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Peaches, berries and summer fare

It’s our last morning of a week-long retreat in the mountains of Lake Tahoe. As I type, sitting in front of a wide, sun-lit window, I am gazing out over the calm, glassy lake and marveling in the stillness of nature. 

I have had plenty of time to cook and bake this week. Somehow, whenever I’m on “vacation,” I am not only hungrier but I crave sweet treats much more often. I am definitely not one to ever skip dessert, but since my family is so active I wanted to make something that wouldn’t weigh us down. 

This had me grabbing peaches and berries by the armful. Fruit makes such a wonderful dessert. Inherently sweet, and you don’t need much to dress it up. I used the fruit all week long in so many ways!

Juicy peaches and blackberries made a quick cobbler. A great topping is the one here, or you could simply toss some oats with maple syrup and butter (or coconut oil) and sprinkle over.

Baked oatmeal always tastes so indulgent for breakfast. Like cold pie on the day after Thanksgiving. This one, based on the recipe here, used peaches, blueberries and almonds.

Plump and delicate raspberries were the stars of these unbelievable bars. The crust is based on the one I use for Pecan Pie Squares, only with maple syrup instead of brown sugar. With only a handful of ingredients necessary to throw them together, along with their ability to be served warm, at room temperature, or cold, I’ll be making these all summer long. 

Stay tuned for recipes in the coming posts. With the holiday weekend upon us, these next few days are sure to find me feasting some more. I’m anxious to know: What summer fare will grace your tables?


Blueberry Bread

Of all the fruits in the world, blueberries are far and away my favorite. They top my granola, fill my pies, become bubbly and fragrant beneath cobbler crust, leave swirly purple trails in my yogurt, are juicy and plump in my pancakes, and, of course, are baked into moist breads. 

These days, I find them at the market in towering displays that suggest anything but scarcity. With a stroke of luck, I discovered them on sale at Whole Foods last week and scooped them up by the armful. I ate a whole pint in one sitting. 


Since I’ve had little time for the weekend morning baking that I love so much, today’s project needed to be something special. My grandmother makes an amazing blueberry cake that she sprinkles with powdered sugar upon completion, and the smell of it baking never fails to remind me of summer and special family gatherings. A breakfast version is what I had in mind as I delicately folded the violet berries into a lighter, whole grain batter this morning. With applesauce and yogurt replacing heavier fats; a mix of brown rice, almond a coconut flours instead of wheat; and medjool dates en lieu of sugar, this bread is virtuous and completely wholesome.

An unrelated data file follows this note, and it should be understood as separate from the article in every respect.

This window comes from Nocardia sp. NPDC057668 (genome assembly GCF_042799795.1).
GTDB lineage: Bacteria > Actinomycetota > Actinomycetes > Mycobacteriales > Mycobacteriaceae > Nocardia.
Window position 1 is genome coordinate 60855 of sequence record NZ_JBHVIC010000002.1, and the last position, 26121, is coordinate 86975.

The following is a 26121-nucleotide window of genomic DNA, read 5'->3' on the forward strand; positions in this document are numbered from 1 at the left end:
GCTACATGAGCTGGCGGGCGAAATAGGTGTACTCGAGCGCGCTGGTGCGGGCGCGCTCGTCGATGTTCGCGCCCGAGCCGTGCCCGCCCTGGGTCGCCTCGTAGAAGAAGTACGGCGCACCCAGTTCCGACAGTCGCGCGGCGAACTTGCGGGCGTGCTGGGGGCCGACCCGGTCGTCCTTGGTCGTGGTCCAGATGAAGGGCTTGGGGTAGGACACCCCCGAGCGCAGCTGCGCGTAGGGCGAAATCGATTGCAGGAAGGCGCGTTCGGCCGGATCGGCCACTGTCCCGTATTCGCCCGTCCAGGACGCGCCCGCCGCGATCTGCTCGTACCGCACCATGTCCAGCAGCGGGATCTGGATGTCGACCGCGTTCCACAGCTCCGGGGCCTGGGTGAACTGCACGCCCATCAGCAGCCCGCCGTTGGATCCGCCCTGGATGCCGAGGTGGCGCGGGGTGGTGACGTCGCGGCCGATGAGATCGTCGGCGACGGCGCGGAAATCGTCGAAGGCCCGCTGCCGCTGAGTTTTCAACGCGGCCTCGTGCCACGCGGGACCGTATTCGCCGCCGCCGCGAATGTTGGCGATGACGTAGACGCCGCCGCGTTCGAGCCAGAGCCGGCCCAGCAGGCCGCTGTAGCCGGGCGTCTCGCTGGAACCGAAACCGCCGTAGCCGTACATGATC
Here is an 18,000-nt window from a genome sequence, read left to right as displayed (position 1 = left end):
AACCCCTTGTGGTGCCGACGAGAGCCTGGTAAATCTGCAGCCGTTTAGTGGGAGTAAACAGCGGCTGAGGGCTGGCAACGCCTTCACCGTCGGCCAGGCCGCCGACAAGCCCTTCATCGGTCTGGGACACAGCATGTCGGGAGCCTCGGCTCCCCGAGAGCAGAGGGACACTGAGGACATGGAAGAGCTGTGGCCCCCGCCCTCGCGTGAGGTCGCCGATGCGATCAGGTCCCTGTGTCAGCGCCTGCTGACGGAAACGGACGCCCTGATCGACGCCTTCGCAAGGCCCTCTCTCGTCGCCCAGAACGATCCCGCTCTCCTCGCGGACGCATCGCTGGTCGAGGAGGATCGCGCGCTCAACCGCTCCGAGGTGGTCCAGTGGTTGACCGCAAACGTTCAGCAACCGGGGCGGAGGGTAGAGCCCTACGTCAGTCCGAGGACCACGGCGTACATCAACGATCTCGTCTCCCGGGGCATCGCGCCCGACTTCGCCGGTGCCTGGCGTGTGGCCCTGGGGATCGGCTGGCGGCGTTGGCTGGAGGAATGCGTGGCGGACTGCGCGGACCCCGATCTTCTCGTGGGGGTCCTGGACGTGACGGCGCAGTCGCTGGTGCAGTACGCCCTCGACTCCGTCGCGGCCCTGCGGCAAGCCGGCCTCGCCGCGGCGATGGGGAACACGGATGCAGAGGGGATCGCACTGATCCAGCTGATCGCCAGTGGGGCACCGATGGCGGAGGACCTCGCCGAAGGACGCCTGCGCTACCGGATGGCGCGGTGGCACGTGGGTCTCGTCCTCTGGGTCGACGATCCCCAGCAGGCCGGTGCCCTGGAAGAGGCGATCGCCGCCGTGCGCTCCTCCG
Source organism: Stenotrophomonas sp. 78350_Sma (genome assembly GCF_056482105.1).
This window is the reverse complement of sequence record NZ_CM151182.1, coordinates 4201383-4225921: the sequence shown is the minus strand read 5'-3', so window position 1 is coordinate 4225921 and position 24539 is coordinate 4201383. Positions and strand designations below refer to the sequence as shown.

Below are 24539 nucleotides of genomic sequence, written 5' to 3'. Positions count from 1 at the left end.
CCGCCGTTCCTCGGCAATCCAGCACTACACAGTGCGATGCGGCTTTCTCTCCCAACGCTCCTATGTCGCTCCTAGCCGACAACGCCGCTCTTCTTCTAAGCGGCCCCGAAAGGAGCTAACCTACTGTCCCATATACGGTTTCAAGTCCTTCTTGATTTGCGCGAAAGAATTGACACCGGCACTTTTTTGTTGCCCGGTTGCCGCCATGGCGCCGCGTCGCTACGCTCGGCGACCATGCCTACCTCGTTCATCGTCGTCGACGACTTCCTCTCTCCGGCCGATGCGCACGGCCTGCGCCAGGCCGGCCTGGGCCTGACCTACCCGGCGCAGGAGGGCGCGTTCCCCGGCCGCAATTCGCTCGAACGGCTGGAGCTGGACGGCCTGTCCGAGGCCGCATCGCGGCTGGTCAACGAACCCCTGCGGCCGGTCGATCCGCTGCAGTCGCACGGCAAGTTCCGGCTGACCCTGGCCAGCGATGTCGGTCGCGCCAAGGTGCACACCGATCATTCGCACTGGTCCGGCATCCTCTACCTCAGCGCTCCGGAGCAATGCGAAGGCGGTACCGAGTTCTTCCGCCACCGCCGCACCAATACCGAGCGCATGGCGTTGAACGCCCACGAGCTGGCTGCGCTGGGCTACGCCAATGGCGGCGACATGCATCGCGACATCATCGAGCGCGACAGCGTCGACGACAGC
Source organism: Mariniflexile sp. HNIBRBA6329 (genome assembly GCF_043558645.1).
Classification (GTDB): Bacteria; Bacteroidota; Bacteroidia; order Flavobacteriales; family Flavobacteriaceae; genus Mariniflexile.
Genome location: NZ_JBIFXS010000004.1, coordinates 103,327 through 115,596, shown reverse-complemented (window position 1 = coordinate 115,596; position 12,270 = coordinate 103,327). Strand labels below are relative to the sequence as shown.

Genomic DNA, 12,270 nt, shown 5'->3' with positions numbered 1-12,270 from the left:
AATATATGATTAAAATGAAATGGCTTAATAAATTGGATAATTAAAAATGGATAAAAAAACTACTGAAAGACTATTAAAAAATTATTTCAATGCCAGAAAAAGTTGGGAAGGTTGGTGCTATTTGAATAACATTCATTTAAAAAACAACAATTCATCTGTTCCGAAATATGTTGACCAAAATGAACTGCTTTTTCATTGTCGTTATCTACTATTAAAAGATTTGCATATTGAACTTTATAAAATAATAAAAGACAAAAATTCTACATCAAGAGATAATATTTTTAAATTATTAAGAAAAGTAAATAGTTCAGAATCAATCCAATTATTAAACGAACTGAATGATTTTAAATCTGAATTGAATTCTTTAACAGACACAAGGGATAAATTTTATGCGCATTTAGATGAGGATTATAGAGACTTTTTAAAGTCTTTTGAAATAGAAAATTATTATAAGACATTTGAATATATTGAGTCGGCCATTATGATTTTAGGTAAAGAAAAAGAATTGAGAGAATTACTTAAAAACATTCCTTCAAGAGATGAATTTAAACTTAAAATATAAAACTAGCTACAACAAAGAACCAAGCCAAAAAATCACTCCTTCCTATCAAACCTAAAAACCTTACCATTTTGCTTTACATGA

With my craving for blueberry bread healthfully satisfied, all I need now is a good dose of family. What are your favorite food memories?

Blueberry Bread :: Makes 1 loaf

Ingredients: 1 1/2 cups brown rice flour 1/2 cup almond flour 2 Tablespoons coconut flour 2 teaspoons baking powder 1/2 cup vanilla almond milk 2 eggs 3 medjool dates, pitted and chopped zest of 1 orange 1/2 cup lowfat plain yogurt 1/3 cup unsweetened applesauce 1 cup fresh or frozen blueberries


  1. Preheat oven (see step 5) and line a greased loaf pan with parchment paper.
  2. In a large bowl, combine flours and baking powder. Set aside.
  3. In a blender, whir milk, eggs, dates, and zest until frothy. Add yogurt and applesauce and blend to combine.
  4. Gently fold wet ingredients into dry ingredients. Stir in blueberries.
  5. Transfer batter evenly into the loaf pan. I baked mine at 325 degrees for well over an hour, but next time I plan to try it at 350 for less time.
  6. Once a toothpick comes out with dry crumbs, remove from oven and let sit for 10 minutes. Transfer to a cooling rack and serve, or allow to come to room temperature and then wrap in parchment. Keep in the refrigerator for a few days. 

This month, time is of the essence

If you’ve ever skipped breakfast due to time constraints, this post is for you.